There’s a great book titled Tomorrow’s Lawyers, which looks at the future of legal. Derek Duarte of UnitedLex says they’ll need tomorrow’s “discoverers”!
His article (Tomorrow’s Lawyers Will Need Tomorrow’s “Discoverers” To Accomplish Their Goals, available here) discusses how, ten years ago, Richard Susskind released the first edition of his book Tomorrow’s Lawyers, which provides a look at the future of the legal profession, especially for new and aspiring lawyers, and anyone else who wants to modernize our legal and justice systems. He recently released the third edition of his book (which is available here).
One of the most interesting sections of Susskind’s book is the chapter that discusses New Jobs for Lawyers, where he details “a promising range of new opportunities and new careers for people trained in the law” and highlights 15 new jobs for lawyers, as follows:
- legal design thinker
- legal knowledge engineer
- legal no-coder
- legal technologist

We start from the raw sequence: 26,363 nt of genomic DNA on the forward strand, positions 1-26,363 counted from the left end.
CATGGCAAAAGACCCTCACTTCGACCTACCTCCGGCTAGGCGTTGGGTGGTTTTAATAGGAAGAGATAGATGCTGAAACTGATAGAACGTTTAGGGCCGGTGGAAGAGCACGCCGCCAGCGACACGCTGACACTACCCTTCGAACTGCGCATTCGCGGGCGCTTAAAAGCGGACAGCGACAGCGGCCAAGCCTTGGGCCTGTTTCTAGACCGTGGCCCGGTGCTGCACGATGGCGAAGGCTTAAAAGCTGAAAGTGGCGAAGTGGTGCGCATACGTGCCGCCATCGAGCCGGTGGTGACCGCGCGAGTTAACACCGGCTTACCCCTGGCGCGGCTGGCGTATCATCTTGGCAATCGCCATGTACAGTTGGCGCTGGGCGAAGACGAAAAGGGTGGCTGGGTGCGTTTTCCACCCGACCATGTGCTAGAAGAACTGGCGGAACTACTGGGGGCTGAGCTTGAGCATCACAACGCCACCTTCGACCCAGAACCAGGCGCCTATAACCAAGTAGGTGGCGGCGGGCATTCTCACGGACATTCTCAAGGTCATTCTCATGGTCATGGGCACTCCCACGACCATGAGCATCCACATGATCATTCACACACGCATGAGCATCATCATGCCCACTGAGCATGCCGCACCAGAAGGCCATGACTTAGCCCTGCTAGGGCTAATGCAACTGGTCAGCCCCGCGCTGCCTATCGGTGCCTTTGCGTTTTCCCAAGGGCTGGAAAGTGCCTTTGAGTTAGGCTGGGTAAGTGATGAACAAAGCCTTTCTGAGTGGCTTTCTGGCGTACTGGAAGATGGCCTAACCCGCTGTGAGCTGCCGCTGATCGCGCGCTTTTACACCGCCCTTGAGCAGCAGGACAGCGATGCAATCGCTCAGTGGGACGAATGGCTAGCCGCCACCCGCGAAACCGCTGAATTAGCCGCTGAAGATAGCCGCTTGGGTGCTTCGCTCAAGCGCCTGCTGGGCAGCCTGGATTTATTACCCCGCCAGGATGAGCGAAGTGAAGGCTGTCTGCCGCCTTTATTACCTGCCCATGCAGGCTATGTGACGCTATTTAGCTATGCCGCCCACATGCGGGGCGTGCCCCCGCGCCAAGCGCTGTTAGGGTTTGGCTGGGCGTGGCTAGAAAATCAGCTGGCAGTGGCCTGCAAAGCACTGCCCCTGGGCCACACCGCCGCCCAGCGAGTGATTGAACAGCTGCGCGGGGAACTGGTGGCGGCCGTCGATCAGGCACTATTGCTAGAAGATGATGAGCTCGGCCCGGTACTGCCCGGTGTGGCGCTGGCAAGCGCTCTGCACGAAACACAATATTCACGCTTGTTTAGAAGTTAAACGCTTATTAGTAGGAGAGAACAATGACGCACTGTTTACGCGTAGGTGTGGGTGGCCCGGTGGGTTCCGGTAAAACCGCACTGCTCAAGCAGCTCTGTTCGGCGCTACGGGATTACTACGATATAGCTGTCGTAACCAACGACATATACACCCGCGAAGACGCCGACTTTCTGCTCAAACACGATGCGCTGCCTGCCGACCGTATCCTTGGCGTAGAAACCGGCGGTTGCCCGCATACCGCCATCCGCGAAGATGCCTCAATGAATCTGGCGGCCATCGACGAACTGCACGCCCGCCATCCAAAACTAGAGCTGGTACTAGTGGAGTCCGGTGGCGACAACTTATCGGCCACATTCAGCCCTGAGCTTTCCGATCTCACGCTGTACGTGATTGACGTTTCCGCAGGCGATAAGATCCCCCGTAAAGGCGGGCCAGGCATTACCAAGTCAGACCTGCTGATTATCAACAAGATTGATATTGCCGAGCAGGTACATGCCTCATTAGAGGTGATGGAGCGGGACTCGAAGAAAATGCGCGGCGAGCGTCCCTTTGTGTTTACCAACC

- legal hybrid
- legal process analyst
- legal project manager
- legal data scientist
- legal data visualizer
- R&D worker
- digital security guard
- ODR practitioner
- legal management consultant
- legal risk manager
Susskind then proceeds to discuss each of those jobs, stating: “Today’s lawyers will themselves have to take on some of these roles if they want to remain relevant and in demand.”
For Derek, that sparked an idea where he quickly identified “13 jobs or roles that relate to eDiscovery today and should continue to do so in the future.” Derek grouped those jobs into broad categories that illustrate how they fit into eDiscovery and related disciplines, such as cybersecurity and data privacy.
So, what are the jobs and how does Derek describe them? Click here to find out! It’s just one more click! Waiting until “tomorrow” just might be too late! 😀
So, what do you think? Have you read the book Tomorrow’s Lawyers? You should – it’s a great book! Please share any comments you might have or if you’d like to know more about a particular topic.
Disclosure: UnitedLex is an Educational Partner and sponsor of eDiscovery Today
Disclaimer: The views represented herein are exclusively the views of the author, and do not necessarily represent the views held by my employer, my partners or my clients. eDiscovery Today is made available solely for educational purposes to provide general information about general eDiscovery principles and not to provide specific legal advice applicable to any particular circumstance. eDiscovery Today should not be used as a substitute for competent legal advice from a lawyer you have retained and who has agreed to represent you.